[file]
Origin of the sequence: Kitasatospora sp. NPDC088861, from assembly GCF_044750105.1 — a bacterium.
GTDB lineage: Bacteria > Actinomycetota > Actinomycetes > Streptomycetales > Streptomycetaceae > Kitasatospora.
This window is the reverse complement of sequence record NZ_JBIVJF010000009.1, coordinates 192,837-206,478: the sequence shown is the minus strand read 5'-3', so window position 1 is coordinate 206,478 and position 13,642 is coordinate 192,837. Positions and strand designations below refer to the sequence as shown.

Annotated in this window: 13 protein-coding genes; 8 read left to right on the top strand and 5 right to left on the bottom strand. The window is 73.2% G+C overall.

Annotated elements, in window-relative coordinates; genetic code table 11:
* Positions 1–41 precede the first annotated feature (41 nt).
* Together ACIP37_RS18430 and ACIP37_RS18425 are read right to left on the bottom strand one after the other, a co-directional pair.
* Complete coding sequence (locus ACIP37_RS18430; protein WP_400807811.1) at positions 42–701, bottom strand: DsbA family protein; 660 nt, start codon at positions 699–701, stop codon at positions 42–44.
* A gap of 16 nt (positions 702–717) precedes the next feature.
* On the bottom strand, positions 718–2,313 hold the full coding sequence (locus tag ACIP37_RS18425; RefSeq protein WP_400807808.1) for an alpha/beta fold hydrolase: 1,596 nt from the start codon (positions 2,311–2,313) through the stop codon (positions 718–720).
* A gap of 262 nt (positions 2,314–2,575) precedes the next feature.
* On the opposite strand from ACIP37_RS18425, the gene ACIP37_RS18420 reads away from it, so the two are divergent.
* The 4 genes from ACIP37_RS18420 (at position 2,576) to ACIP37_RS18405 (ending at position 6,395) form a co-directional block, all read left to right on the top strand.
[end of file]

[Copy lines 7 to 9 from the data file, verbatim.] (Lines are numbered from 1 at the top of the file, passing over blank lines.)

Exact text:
* Together ACIP37_RS18430 and ACIP37_RS18425 are read right to left on the bottom strand one after the other, a co-directional pair.
* Complete coding sequence (locus ACIP37_RS18430; protein WP_400807811.1) at positions 42–701, bottom strand: DsbA family protein; 660 nt, start codon at positions 699–701, stop codon at positions 42–44.
* A gap of 16 nt (positions 702–717) precedes the next feature.